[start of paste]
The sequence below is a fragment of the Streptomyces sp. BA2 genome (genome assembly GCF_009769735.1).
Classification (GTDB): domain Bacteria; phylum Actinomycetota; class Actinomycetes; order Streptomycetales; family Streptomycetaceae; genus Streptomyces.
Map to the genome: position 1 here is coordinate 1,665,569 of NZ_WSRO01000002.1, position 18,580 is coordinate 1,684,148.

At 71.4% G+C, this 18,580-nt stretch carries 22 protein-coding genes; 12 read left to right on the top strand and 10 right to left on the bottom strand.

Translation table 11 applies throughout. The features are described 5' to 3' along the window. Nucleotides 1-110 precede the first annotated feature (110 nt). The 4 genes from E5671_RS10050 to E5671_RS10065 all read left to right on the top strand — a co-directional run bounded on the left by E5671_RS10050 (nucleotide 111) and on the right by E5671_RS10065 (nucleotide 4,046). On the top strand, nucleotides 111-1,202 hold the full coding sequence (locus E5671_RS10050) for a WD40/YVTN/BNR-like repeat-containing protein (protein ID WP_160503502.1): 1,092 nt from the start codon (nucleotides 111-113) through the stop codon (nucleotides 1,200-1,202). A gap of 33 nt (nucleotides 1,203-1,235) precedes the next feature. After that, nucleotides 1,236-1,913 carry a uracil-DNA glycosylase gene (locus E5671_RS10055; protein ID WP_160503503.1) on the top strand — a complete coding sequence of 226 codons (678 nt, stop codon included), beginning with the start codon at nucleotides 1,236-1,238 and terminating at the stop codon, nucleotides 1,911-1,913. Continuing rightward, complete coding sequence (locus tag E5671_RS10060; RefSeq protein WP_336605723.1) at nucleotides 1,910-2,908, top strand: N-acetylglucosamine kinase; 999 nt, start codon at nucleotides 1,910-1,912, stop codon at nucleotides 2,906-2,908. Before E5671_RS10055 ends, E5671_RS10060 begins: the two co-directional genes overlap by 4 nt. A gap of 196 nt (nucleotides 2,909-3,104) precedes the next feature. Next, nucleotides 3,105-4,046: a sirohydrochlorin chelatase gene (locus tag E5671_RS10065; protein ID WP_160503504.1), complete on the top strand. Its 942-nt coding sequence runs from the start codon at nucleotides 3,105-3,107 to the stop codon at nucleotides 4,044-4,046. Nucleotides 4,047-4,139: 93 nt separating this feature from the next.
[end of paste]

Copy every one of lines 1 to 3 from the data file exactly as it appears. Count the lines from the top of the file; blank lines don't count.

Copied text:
The sequence below is a fragment of the Streptomyces sp. BA2 genome (genome assembly GCF_009769735.1).
Classification (GTDB): domain Bacteria; phylum Actinomycetota; class Actinomycetes; order Streptomycetales; family Streptomycetaceae; genus Streptomyces.
Map to the genome: position 1 here is coordinate 1,665,569 of NZ_WSRO01000002.1, position 18,580 is coordinate 1,684,148.